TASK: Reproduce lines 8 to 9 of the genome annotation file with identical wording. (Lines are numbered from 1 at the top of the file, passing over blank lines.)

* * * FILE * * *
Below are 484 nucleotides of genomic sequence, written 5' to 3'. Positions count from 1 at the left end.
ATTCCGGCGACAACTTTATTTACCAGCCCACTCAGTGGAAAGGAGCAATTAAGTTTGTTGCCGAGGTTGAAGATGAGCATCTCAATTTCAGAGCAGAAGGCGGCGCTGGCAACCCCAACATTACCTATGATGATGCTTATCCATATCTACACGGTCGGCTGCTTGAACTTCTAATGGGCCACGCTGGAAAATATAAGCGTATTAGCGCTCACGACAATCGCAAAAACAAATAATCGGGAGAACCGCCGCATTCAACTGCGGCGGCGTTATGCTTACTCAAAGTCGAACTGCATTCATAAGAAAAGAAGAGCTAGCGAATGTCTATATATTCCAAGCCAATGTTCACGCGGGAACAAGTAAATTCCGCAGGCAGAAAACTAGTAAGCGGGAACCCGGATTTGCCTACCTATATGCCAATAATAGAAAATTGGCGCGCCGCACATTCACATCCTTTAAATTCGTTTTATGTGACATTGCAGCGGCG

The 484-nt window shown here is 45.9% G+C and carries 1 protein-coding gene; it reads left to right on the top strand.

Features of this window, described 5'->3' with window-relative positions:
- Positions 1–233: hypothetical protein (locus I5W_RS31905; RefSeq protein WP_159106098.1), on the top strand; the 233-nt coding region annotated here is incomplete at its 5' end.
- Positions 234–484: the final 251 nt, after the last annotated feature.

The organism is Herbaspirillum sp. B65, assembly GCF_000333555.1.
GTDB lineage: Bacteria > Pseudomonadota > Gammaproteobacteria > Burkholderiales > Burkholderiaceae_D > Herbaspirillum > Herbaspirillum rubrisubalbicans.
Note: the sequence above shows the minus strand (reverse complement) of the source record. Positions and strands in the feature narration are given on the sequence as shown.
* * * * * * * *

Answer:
GTDB lineage: Bacteria > Pseudomonadota > Gammaproteobacteria > Burkholderiales > Burkholderiaceae_D > Herbaspirillum > Herbaspirillum rubrisubalbicans.
Note: the sequence above shows the minus strand (reverse complement) of the source record. Positions and strands in the feature narration are given on the sequence as shown.